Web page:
Schiller also says NPR “would be better off in the long run without federal funding” and is heard laughing when someone jokes that NPR should be known as “National Palestinian Radio.”

Dana Davis Rehm, NPR’s senior vice president of marketing, communications and external relations, denounced Schiller’s comments in a statement.

“We are appalled by the comments made by Ron Schiller in the video, which are contrary to what NPR stands for,” the statement said.

Muslims get access to fair for education, but when Christians attended Muslim fair they were arrested

Posted in Christian, Civil Rights, free speech, Islam with tags , , , , , , , , , , on August 25, 2010 by saynsumthn

August 2010
A Minnesota group will try to educate fair-goers about the Muslim religion.

Volunteers with the Islamic Circle of North America say they will hand out cards titled “Islam Explained” because they want people to know what it means to be Muslim. While the group doesn’t have a licensed booth space to operate on the fairgrounds, it can still take advantage of the crowds. The group will be stationed outside gates 10 and 20.

The group says the outreach effort in Minnesota has nothing to do with the proposed Islamic community center near Ground Zero in Manhattan, which has caused national controversy.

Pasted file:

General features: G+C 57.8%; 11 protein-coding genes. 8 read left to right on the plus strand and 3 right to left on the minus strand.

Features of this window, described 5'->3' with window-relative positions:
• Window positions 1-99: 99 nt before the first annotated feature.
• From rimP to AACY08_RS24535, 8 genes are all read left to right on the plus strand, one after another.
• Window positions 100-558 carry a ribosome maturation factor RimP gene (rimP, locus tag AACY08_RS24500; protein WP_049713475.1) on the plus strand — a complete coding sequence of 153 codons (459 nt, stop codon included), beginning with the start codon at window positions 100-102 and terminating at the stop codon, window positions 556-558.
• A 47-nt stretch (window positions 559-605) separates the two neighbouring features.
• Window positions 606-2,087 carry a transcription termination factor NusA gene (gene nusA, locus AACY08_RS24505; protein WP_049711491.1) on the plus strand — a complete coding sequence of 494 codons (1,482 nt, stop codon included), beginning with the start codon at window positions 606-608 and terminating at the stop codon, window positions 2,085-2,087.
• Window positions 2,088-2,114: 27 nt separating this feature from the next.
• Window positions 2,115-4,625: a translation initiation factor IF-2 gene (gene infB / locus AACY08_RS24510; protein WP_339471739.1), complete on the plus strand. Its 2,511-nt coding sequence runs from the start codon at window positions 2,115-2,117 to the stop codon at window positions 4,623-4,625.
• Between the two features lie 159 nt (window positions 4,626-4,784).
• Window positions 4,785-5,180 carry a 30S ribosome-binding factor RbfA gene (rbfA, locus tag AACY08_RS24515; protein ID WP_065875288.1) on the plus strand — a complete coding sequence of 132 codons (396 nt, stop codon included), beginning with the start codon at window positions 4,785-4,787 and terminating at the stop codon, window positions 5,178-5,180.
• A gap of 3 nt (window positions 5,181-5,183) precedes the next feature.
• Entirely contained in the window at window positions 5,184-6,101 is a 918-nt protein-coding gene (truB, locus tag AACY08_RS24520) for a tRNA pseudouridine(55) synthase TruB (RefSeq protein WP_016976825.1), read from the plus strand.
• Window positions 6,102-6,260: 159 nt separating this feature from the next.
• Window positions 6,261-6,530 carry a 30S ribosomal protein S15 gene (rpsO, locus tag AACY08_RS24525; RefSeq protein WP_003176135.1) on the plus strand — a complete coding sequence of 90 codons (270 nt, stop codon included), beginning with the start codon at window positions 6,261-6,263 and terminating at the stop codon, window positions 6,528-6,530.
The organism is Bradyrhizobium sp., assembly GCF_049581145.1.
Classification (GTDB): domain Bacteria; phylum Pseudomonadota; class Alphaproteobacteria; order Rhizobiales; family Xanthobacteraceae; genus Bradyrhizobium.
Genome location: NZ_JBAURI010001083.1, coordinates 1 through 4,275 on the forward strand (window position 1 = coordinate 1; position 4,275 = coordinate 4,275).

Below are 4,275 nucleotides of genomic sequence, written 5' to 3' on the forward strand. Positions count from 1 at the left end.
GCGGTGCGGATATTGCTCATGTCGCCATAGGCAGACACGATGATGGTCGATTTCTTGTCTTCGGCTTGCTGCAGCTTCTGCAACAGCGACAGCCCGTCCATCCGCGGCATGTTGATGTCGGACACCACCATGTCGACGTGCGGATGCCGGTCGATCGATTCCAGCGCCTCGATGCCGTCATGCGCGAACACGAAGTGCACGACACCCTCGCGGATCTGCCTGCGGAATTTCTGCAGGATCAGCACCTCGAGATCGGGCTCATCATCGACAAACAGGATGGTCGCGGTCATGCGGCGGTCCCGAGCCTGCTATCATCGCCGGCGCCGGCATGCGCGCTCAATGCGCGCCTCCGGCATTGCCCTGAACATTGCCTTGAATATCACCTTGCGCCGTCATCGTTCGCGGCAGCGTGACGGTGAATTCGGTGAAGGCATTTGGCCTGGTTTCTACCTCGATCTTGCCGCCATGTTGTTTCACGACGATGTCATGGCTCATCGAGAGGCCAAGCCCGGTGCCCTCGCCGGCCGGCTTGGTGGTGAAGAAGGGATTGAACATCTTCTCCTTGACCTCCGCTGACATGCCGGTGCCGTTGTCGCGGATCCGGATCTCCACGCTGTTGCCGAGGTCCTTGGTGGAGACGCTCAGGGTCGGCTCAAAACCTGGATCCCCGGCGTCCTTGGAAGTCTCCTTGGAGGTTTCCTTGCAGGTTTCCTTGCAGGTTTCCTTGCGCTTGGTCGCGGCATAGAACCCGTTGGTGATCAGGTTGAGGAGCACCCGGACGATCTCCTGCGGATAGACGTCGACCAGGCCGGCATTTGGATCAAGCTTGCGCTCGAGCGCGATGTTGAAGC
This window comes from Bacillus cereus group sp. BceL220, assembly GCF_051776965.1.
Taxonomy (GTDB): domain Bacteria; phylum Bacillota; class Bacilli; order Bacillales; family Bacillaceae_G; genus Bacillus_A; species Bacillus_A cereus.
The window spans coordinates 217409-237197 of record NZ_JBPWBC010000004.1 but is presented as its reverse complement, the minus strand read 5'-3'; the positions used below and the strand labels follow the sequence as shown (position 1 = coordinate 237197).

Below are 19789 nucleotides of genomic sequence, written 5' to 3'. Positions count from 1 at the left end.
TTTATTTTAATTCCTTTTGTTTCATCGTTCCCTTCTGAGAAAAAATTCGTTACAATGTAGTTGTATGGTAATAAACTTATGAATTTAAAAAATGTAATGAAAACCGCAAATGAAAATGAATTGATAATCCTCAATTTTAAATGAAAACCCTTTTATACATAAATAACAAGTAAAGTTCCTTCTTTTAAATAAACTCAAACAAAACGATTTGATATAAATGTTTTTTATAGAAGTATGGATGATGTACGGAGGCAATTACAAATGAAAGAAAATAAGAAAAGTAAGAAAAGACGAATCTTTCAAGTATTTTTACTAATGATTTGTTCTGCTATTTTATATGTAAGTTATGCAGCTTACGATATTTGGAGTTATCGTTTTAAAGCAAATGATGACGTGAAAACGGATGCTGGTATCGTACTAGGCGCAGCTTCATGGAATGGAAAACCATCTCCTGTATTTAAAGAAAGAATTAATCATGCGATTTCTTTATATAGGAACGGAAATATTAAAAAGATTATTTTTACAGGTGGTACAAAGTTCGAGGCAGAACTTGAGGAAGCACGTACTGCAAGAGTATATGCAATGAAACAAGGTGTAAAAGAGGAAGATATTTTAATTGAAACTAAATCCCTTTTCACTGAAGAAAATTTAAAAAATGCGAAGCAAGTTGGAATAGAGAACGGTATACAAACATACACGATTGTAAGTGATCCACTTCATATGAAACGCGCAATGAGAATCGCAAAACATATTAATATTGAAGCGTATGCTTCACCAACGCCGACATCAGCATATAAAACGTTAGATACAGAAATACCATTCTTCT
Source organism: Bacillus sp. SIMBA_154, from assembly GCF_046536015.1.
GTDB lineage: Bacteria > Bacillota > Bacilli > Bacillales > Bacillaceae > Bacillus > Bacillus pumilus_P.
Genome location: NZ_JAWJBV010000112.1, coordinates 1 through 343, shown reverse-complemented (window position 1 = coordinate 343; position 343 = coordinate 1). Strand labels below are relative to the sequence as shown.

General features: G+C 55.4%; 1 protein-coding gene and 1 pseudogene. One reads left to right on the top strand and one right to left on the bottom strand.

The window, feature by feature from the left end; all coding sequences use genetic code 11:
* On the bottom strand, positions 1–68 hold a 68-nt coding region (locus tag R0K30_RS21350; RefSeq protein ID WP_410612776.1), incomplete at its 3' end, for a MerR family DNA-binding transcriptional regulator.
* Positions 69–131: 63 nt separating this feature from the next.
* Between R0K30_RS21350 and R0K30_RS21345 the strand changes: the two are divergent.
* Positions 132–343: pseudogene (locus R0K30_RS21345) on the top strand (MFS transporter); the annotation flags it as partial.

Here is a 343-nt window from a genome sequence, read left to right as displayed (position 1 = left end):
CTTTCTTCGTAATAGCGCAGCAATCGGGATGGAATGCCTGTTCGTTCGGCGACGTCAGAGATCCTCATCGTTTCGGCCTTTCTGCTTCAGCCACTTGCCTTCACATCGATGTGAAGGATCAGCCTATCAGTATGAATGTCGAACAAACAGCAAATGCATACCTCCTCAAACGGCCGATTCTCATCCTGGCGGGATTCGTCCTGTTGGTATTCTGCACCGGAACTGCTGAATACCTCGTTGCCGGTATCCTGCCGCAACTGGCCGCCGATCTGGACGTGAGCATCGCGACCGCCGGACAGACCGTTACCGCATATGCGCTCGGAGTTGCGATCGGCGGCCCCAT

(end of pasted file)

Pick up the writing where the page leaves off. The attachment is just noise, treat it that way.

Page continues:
St. Paul police tell 5 EYEWITNESS NEWS the volunteers can hand out literature on the sidewalks as long as they don’t block the sidewalks.

The group also has radio ads that will start airing Monday. Those ads will include a number people can call to ask questions about Islam.

Vodpod videos no longer available.

Muslims get access to fair for education, but w…, posted with vodpod

However, a recent Press Release from: The Thomas More Law Center, a public interest law firm based in Ann Arbor, Michigan, announced it is representing all four of the Christian missionaries. Police told Christians they’d have to go 5 BLOCKS away from an Muslim festival to distribute Gospel tracks.

ANN ARBOR, MI – Must see videos. Two videos dramatically describe how Sharia law is being enforced in Dearborn, Michigan where Dearborn Police Officers arrested four Christian missionaries. The missionaries explain in their own words what happened.

The first video documents the actual arrest of some of the missionaries. Later in the video the missionaries give an account of the events leading up to their arrest and overnight detention.

On Saturday, the missionaries attempted to peacefully distribute copies of the Gospel of John outside the entrance to the Arab festival. Within three minutes, the Christians were surrounded by eight Dearborn police officers and ordered to cease and desist. These events were also captured on video Below: